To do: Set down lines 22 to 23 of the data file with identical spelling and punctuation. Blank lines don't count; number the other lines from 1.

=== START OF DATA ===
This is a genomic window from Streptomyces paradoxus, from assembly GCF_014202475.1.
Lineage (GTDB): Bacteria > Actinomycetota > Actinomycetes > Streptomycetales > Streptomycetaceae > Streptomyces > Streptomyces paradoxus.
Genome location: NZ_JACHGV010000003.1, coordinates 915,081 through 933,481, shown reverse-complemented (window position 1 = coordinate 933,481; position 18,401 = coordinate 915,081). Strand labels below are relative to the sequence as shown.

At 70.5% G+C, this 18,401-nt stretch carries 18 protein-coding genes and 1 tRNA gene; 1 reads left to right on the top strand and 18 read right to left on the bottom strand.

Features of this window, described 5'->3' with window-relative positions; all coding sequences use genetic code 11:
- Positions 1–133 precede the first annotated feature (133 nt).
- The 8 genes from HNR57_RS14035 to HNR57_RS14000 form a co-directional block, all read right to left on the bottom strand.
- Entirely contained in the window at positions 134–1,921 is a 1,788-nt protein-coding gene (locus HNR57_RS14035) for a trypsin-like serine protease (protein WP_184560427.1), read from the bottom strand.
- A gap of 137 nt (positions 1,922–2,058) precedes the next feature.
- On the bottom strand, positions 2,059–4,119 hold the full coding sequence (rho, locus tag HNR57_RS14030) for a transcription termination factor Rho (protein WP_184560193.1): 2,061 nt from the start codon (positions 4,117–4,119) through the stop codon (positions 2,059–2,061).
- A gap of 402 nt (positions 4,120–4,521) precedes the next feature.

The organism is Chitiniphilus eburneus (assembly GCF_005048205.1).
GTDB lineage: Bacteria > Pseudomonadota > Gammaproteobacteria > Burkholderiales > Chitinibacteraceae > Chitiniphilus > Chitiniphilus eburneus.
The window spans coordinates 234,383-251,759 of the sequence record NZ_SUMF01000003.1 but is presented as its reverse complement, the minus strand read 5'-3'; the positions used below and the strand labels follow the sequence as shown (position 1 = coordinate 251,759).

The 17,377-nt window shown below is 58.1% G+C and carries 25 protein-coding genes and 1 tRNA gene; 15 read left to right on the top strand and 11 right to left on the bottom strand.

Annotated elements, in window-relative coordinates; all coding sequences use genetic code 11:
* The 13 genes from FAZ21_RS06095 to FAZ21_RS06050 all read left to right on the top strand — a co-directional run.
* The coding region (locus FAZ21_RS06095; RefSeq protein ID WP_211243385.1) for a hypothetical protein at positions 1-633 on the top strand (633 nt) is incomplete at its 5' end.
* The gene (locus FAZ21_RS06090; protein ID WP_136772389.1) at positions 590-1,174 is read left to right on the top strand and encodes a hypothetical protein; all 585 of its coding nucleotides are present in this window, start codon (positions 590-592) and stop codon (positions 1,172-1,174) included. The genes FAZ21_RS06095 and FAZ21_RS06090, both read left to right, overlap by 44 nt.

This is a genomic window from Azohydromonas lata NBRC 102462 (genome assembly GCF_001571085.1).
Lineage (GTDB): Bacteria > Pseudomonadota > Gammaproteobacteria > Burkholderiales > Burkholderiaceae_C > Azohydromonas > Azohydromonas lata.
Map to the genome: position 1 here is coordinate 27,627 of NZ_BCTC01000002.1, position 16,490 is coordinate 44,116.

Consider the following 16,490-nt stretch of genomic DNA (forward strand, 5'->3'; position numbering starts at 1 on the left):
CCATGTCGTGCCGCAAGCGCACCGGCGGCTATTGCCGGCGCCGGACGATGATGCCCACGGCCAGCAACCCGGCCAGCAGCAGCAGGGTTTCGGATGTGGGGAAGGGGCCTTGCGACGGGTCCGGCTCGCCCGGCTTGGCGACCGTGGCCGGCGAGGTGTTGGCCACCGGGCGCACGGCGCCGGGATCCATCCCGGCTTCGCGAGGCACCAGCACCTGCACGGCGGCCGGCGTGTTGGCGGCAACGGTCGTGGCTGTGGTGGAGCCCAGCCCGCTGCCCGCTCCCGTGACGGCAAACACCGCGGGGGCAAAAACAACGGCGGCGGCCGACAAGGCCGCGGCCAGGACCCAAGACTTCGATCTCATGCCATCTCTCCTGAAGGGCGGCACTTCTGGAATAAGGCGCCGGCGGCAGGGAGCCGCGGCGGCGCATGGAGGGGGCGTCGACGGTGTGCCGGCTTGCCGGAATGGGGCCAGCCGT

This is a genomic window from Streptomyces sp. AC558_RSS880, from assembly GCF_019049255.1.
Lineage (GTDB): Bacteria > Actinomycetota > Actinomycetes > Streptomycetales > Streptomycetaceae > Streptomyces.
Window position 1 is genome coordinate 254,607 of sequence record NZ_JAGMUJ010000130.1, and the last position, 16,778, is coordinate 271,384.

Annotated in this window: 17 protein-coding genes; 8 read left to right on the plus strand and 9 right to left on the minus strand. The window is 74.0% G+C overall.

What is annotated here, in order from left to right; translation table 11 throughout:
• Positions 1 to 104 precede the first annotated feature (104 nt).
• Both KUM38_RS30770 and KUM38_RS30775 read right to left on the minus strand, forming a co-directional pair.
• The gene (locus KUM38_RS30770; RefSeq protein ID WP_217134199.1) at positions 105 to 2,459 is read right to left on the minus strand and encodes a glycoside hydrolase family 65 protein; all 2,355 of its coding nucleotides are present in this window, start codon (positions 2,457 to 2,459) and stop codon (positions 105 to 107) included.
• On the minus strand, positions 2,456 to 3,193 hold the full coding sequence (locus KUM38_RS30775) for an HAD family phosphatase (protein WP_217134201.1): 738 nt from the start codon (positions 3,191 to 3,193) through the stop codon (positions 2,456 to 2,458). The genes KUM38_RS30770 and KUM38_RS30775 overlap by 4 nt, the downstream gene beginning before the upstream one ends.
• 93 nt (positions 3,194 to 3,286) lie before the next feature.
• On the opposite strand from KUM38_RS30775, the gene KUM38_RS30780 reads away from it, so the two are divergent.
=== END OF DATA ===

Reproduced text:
Map to the genome: position 1 here is coordinate 27,627 of NZ_BCTC01000002.1, position 16,490 is coordinate 44,116.

Consider the following 16,490-nt stretch of genomic DNA (forward strand, 5'->3'; position numbering starts at 1 on the left):